In his site-specific installation at Entrée, Valentin Manz invites us to think about the generational evolution of work, place and identity. Over the last generations, as Norway experienced major socio-economic changes, work has become more and more abstract. Our relationships with the objects and artifacts we surround ourselves with on a day-to-day basis is increasingly transforming, just like the houses we live in, have become commodities and subject to speculation (bubbles as fragile as glass). What is useful and what is junk keeps changing as our own roles and values transform.
Over the course of the summer, Valentin built a little house out of ‘useful junk’ in dialogue with Svein, Helene, and Frida. They are representatives of three generations within the Åstveit family, who live on the outskirts of Bergen and were once known for their skilled carpenters. Sound recordings from the dialogue across the generations during the building process will be echoed in the gallery space, giving an insight into the origin of this new home.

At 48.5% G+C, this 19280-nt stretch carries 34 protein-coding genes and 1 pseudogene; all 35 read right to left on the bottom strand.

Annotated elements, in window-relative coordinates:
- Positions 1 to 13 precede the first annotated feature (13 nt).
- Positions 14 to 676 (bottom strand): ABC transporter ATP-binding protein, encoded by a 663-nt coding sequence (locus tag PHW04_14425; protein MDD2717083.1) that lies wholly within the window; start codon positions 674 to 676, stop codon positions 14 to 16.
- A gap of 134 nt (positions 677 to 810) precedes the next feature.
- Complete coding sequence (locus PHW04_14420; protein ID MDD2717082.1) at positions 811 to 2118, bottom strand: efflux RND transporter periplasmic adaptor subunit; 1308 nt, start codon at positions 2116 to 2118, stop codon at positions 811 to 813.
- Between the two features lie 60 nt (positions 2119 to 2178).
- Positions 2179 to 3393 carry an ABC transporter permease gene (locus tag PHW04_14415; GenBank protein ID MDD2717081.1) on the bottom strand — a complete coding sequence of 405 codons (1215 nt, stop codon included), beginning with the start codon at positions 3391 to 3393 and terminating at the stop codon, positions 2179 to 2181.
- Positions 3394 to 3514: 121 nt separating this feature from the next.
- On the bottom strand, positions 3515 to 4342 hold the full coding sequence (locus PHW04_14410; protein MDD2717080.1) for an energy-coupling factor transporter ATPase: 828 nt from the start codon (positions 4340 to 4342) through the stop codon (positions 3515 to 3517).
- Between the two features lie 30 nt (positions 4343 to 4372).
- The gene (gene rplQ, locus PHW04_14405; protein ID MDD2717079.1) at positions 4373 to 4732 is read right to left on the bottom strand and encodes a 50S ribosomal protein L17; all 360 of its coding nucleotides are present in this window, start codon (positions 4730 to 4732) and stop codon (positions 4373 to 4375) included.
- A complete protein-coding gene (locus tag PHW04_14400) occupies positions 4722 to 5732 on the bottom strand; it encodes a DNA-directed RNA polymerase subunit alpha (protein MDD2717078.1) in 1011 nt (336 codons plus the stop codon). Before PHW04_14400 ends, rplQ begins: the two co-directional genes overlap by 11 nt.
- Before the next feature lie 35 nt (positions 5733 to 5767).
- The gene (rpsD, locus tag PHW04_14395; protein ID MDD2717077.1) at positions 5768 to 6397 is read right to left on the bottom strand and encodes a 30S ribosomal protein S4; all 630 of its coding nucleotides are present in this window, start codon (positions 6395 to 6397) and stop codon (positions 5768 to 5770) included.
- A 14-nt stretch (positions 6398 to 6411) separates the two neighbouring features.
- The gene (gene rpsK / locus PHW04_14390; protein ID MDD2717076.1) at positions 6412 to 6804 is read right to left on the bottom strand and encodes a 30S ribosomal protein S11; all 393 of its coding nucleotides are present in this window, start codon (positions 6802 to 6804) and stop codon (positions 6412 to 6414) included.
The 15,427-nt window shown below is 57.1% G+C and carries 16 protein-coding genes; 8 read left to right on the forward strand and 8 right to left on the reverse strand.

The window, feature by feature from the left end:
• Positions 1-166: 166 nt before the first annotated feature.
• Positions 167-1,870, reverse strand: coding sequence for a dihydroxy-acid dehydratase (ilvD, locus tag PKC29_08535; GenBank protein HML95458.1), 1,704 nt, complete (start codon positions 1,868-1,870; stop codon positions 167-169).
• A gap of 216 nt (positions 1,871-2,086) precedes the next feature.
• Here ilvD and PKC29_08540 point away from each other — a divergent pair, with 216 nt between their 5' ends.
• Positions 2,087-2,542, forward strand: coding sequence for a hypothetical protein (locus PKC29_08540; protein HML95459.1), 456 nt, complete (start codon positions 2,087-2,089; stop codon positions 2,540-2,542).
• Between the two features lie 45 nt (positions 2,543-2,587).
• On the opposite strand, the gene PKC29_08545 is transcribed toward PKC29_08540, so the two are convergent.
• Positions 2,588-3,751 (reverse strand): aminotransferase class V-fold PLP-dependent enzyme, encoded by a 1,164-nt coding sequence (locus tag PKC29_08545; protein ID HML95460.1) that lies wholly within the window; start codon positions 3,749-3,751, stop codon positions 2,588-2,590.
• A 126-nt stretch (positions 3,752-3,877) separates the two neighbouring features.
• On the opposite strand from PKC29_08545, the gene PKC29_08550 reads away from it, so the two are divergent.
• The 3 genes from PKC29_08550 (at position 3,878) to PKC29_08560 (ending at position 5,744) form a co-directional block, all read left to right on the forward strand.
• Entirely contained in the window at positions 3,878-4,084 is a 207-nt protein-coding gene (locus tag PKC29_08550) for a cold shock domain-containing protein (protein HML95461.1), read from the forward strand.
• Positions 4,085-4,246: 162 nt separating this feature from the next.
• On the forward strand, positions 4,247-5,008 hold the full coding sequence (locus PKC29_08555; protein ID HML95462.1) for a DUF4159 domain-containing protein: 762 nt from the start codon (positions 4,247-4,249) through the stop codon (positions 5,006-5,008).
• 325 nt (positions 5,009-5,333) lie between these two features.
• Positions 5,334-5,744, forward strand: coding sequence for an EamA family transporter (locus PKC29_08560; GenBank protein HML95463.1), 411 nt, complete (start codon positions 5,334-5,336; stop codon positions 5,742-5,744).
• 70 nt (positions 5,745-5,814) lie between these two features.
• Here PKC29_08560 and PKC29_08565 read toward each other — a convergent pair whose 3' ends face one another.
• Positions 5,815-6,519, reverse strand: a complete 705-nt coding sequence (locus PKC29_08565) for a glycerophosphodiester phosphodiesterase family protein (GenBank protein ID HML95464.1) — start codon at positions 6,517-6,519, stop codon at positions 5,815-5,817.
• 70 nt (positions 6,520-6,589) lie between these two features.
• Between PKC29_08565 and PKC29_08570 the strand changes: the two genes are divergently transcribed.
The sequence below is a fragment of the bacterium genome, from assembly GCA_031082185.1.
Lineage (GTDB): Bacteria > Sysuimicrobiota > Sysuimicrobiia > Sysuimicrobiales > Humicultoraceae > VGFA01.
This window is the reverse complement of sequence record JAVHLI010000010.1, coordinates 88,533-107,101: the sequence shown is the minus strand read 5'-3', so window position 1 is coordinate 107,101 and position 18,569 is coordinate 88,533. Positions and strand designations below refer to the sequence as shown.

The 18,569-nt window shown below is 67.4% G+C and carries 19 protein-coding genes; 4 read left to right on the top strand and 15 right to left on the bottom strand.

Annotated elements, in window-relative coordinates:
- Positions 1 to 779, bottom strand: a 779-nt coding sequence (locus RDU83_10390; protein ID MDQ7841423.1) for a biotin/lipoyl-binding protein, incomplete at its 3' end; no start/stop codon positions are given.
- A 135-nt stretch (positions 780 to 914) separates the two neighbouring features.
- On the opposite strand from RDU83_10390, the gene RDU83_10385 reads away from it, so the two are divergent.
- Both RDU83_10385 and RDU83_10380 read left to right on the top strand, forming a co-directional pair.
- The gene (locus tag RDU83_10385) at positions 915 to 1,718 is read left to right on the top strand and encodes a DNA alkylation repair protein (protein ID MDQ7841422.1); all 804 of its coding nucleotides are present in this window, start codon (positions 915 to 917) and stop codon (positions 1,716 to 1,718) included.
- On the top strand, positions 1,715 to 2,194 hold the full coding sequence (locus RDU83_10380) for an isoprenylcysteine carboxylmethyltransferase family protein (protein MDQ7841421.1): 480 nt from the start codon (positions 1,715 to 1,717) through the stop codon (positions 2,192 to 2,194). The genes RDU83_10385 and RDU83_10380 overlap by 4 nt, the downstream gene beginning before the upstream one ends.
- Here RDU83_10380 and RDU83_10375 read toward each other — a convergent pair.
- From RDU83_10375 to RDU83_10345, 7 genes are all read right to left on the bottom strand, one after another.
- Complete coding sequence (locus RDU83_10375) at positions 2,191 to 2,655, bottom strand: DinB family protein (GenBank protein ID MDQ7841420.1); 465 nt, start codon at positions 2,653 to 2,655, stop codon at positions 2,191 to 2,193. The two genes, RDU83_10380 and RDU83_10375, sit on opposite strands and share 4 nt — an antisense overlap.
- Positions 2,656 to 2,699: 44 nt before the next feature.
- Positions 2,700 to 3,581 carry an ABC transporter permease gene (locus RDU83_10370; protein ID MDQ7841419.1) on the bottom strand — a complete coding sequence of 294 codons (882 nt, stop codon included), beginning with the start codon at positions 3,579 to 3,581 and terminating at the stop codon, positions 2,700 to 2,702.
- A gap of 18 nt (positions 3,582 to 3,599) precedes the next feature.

Valentin Manz (b.1973, Bavaria, Germany) lives and works in Tromsø. He is educated in the field of Visual Arts and Scenography from Slade School of Fine Art and Central Saint Martins, and in Art Psychotherapy from Goldsmiths University of London. Through a number of projects in public space at home and abroad, his ideas are manifested in kinetic sculptures and installations, paintings, and social and participatory projects. He often works with found objects and waste, usually with a site-specific approach to ecology, identity and history. His most recent project, a large sculpture entitled Tavaha, was presented alongside an augmented reality (a technology that is combining virtual effects with real physical environments) outside the Polaria aquarium in Tromsø. Manz runs Ice-9, a web platform and think-tank for visual arts and experimental storytelling, with ecology and community-related issues, in collaboration with artist and filmmaker Christine Cynn. Ice-9 participated in last year's edition of the Insomnia Festival in Tromsø and will work in New Ålesund on Svalbard this year.